Call me "old school," but I still appreciate the value of memorizing things. Now, with these newfangled cell phones, I haven't been memorizing phone numbers in a few years; but I still can remember phone numbers I used to dial ("Dial"? What does that mean?).
In the next several posts I shall present and develop the individual items of an old, familiar list: the Precepts of the Church. Paragraph 2041-2043 of the Catechism lists five precepts, although earlier lists contain six or seven. I shall treat the CCC five as well as two other precepts which, for whatever reason, failed to make the cut.
(Some scholars will list the book of Joshua and perhaps even Judges among the books of the Pentateuch, thereby renaming it the "Hexateuch" or "Heptateuch"! Whither the disparities among catechetical lists? The best answer lies in the axiom, "Academia thrives on disagreement.")
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Positive laws (sometimes called commandments) made by Church authorities to guarantee for the faithful the indispensable minimum in prayer and moral effort, for the sake of their growth in love of God and neighbor.
St. Thomas Aquinas defines "law" as "a certain ordinance of reason for the common good, promulgated by him who has care for the community." Perhaps we will notice how this definition supports the precepts of the Church.
Positive laws (commandments): The Catholic Church is often stereotyped by her negative precepts. "Thou shalt not" do...just about everything! What can or ought we do? Look no further! There is infinite freedom to "live Christ."
Made by Church authorities: Members of most other earthly bodies would recognize the right and responsibility of those earthly bodies to craft liturgical, moral, and procedural rules for the sake of maintaining group identity and order. But people so often question the Church's rights to do these same things for these same reasons. They may fail to see Christ actively at work in the Church's teaching authority, in contrast to His more visible and acceptable presence in the discharge of corporal works of mercy. The former makes possible the latter.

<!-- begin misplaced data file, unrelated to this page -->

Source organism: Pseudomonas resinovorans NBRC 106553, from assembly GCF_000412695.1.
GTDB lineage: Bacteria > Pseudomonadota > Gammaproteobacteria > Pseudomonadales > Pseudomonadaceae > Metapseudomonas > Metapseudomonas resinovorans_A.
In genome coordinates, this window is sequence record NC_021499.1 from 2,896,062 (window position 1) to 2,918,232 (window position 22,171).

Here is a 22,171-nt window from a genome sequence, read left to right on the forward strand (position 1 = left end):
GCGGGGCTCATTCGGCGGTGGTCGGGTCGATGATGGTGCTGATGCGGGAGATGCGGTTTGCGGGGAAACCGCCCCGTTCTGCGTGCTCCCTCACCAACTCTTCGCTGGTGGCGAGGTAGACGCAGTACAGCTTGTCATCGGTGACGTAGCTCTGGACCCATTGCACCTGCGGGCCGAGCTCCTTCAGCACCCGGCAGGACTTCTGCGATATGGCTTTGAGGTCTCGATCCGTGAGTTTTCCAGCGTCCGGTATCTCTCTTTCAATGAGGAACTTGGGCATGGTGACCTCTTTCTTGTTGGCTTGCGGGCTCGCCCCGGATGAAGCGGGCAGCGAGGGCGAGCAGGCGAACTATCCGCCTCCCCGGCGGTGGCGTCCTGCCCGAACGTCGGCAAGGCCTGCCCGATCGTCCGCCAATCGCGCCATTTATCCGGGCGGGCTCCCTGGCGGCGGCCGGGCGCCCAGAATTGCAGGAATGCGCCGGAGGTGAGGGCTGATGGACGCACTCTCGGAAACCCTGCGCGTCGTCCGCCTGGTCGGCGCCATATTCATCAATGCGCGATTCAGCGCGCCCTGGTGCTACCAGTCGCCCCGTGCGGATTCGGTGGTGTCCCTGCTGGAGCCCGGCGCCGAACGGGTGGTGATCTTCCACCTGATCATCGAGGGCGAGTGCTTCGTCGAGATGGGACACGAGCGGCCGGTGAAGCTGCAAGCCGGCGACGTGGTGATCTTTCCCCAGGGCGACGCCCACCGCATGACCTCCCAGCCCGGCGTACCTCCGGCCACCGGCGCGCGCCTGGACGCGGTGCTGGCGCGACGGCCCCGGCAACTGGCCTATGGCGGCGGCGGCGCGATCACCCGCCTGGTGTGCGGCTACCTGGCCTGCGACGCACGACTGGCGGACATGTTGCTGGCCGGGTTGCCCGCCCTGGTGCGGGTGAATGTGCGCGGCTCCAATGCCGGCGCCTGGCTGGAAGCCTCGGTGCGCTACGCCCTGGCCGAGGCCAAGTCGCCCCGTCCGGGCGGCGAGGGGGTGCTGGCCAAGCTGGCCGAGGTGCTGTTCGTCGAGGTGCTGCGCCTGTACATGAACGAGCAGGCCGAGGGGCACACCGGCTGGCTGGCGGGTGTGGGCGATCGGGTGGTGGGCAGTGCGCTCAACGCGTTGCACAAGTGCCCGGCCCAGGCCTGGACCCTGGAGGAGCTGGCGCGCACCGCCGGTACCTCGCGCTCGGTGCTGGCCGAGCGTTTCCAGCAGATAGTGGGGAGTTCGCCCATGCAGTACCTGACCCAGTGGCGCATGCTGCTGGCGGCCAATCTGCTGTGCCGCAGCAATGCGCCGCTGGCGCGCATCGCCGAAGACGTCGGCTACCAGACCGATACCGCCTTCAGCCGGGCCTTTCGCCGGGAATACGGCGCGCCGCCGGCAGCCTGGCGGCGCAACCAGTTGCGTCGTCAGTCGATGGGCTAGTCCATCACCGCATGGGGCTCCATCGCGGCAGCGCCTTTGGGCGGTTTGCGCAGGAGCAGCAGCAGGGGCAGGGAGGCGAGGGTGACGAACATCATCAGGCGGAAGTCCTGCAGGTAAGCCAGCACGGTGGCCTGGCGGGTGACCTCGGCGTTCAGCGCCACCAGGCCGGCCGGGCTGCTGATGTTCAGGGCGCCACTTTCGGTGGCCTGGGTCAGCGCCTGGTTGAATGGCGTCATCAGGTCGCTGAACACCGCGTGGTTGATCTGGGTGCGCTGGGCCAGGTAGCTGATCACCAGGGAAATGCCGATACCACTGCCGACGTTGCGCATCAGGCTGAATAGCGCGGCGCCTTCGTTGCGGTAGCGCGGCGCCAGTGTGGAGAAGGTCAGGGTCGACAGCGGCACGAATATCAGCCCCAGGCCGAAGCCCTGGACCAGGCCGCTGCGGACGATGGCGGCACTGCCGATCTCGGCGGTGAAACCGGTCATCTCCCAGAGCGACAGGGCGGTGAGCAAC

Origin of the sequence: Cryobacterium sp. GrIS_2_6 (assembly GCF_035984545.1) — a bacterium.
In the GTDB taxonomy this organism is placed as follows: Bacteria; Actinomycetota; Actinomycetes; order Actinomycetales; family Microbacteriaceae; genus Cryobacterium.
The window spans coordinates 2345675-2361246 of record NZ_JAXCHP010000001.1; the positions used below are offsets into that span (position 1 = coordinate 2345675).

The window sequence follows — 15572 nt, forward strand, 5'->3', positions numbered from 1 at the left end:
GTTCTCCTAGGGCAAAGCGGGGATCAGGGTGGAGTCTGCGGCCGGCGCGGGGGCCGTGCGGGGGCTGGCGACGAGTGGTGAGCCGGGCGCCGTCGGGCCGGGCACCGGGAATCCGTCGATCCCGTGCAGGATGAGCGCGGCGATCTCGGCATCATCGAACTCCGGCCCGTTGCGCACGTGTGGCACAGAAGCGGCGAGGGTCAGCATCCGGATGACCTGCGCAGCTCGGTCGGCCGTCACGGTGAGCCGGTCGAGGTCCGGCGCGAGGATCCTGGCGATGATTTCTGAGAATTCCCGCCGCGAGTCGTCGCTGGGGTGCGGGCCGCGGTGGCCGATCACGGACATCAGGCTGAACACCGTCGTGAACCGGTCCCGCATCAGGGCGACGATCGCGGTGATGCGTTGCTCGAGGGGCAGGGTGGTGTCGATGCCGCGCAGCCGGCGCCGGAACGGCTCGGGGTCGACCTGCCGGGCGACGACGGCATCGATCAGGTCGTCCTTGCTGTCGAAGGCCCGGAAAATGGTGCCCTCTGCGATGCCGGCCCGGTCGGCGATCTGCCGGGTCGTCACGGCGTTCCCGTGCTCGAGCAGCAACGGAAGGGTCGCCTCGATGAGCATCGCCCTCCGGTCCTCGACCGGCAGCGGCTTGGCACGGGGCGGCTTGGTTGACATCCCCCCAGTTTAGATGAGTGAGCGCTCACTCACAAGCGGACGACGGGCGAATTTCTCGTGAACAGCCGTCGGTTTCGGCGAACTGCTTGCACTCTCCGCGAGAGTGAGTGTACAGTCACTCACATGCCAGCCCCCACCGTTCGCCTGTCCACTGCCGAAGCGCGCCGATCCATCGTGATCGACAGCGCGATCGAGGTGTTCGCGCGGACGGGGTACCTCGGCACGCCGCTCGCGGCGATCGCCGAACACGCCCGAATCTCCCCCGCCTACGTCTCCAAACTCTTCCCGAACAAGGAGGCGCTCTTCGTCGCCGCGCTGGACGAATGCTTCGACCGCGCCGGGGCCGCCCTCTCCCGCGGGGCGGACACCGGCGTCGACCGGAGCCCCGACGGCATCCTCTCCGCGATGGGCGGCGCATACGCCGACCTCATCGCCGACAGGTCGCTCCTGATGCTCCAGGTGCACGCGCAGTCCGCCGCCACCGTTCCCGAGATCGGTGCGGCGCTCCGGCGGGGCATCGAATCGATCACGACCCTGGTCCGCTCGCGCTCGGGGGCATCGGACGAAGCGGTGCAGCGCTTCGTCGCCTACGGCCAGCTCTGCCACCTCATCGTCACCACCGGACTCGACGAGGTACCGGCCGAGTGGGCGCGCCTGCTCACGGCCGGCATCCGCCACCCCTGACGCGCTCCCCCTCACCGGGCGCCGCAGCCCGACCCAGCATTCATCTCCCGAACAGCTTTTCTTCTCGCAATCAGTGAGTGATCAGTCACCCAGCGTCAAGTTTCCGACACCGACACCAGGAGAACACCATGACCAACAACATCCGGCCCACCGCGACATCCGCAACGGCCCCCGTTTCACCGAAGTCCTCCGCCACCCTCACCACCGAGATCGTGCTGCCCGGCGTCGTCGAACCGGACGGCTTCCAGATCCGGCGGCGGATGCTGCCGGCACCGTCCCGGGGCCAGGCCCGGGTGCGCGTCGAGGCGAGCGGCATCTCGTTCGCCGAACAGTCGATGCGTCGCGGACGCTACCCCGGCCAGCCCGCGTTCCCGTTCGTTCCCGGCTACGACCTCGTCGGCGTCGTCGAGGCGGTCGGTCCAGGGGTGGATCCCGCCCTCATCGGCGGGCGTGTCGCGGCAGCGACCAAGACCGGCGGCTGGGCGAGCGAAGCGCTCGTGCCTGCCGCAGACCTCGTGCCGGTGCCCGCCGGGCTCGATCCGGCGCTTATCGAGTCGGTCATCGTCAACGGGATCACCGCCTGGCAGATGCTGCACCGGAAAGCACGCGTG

To guarantee...the indispensable minimum in prayer and moral effort: I don't know which came first: the theoretical establishment of a minimum or the practical observance of it. Some years ago I came across a sign on a priest's desk that read, "What's the least I must do to avoid mortal sin?" It seems mildly irreverent to put it that way, but to be honest, I'm not always eagerly advancing "from glory to glory."
Jesus' threefold interrogation of Peter (in the Greek) comes to mind. "Simon, do you love Me [in terms of laying down your life for me]? Not quite? Well, do you love Me [as a friend]?" (cf. Jn 21:15-17) If Jesus accepts from no less than His chief shepherd the love of friends in the provisional absence of sacrificial love, then I'm better off than I might think. Of course, neither for Peter nor for me will lesser loves suffice. Discipleship is all about disposing myself to growth in love of God and neighbor.
At the outset, the CCC reminded us: The precepts of the Church are set in the context of a moral life bound to and nourished by liturgical life. Whether you are observing the Church's precepts won't much matter to you if you are absenting yourself from the Lord's Day assembly and not bothering to form your conscience properly. Sincere attempts to obey the commandments and beatitudes, devotion to the Lord, to Our Lady, and to the saints: these are a "given" that, unfortunately, cannot be taken for granted in this age.